Ventura budget cuts $15 million from DNR

Associate Editor

St. Paul DNR officials say Gov. Ventura’s budget proposal likely
will result in the slashing of more than $15 million from their
operating budget, according to Steve Morse, DNR deputy

And while the Legislature could alter the DNR’s anticipated
course of action, Morse said plans are being made for many probable

One program facing elimination is the Minnesota Conservation
Corps, a program that includes 13 full-time staff members and
several part-time and seasonal workers. The program caters to
nearly 300 youths who learn outdoors skills through conservation
and community service work.

Morse said the program likely would be cut immediately, saving
the DNR about $2.6 million this biennium. The annual cost of the
MCC is about $2.1 million. By cutting the program now, the
department would save $500,000 this year (the fiscal year ends June
30), and $2.1 next year.

Though money will remain in the budget for the Forest Resources
Council, cuts may all but eliminate the group’s functions. The
council is comprised of a variety of forestry interests.

The annual Forest Resources Council budget of $900,000 would be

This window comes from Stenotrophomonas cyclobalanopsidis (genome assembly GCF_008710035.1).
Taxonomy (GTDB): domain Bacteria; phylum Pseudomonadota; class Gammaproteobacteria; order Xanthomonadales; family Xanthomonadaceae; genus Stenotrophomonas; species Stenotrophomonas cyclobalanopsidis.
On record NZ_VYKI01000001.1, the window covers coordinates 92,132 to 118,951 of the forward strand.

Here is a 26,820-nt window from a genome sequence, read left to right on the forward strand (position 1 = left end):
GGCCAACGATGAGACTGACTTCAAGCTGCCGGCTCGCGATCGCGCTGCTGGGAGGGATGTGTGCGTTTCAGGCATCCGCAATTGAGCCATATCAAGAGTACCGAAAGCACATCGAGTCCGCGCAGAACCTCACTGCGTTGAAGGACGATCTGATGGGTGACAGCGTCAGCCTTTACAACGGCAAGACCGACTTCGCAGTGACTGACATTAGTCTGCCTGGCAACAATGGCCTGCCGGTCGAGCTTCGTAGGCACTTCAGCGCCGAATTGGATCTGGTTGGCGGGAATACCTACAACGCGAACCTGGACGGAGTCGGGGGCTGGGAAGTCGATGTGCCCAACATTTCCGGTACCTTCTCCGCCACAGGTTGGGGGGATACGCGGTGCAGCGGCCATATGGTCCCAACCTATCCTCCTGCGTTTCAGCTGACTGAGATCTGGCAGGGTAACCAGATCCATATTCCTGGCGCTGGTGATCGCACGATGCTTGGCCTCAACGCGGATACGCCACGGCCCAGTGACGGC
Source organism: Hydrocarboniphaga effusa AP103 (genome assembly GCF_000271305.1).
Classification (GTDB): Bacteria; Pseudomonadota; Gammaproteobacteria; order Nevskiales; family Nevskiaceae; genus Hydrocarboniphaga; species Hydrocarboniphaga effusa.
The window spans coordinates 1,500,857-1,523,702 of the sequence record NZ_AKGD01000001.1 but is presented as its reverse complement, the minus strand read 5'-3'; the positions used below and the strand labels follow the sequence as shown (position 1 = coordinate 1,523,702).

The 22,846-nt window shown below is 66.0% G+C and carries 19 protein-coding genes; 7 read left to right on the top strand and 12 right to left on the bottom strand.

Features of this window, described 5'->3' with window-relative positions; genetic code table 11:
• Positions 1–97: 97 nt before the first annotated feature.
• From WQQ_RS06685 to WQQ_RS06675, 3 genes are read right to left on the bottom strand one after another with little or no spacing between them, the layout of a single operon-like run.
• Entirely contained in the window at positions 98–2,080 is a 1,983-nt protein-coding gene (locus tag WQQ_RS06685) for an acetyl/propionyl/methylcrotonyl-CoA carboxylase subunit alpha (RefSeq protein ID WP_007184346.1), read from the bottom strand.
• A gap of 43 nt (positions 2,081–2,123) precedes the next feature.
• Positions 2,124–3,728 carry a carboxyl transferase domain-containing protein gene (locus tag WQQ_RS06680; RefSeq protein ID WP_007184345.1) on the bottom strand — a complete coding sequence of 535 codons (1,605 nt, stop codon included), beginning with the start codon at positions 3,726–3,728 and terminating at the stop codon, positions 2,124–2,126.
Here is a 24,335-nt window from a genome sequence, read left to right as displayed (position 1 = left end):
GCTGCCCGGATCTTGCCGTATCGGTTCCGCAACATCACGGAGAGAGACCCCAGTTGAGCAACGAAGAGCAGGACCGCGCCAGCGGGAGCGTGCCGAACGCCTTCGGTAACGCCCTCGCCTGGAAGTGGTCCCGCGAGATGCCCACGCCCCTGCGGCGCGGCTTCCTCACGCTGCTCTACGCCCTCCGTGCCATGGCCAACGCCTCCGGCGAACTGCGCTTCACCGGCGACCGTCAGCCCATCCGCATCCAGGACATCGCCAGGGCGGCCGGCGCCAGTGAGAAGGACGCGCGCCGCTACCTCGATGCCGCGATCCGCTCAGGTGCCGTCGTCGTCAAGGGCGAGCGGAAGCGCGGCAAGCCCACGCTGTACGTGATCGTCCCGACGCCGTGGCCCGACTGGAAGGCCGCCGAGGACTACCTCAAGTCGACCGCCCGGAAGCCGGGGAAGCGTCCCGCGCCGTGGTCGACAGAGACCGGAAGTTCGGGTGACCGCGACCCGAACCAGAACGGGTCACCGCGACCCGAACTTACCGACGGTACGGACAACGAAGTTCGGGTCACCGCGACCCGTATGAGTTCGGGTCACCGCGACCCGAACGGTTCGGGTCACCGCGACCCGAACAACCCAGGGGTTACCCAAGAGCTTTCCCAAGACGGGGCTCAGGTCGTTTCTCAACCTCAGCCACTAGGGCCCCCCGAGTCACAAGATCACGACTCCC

decreased to $200,000 beginning July 1 when the new fiscal year
commences, Morse said.

Staff reductions will likely take place at each regional
location. Morse said each location has a public information officer
and a planner. One of those people would be cut at each location,
along with probably two members of the clerical staff at each
office. Morse says the DNR is attempting to avoid layoffs.

“We’re making every effort to relocate folks,” he said.

Most grant programs will see an across-the-board 10 percent
decrease in funding, including some lakes improvement and parks
grants. The reduction will result in about $1.2 million saved,
Morse said.

Dedicated funds were for the most part spared, he said. However,
a new fund that contains wildlife management area habitat grants
will be cut in half next year, from $1 million to $500,000. The
program distributes funds to conservation groups for habitat
improvement projects on WMAs.

“Everyone in the agency knows what these cuts are,” said Peggy
Adelmann, administrator for the DNR’s Office of Management and
Budget Services. “Managers are managing based on these cuts.”

Adelmann said if legislators fail to act on the governor’s
proposed budget cuts, Ventura could “unallot” the funding early in
the session, perhaps in the first week in late January.

“If the Legislature acts quickly and develops its plan, it could
look different than the governor’s,” she said.

The DNR cuts are part of a statewide strategy to address an
estimated $2 billion budget deficit.

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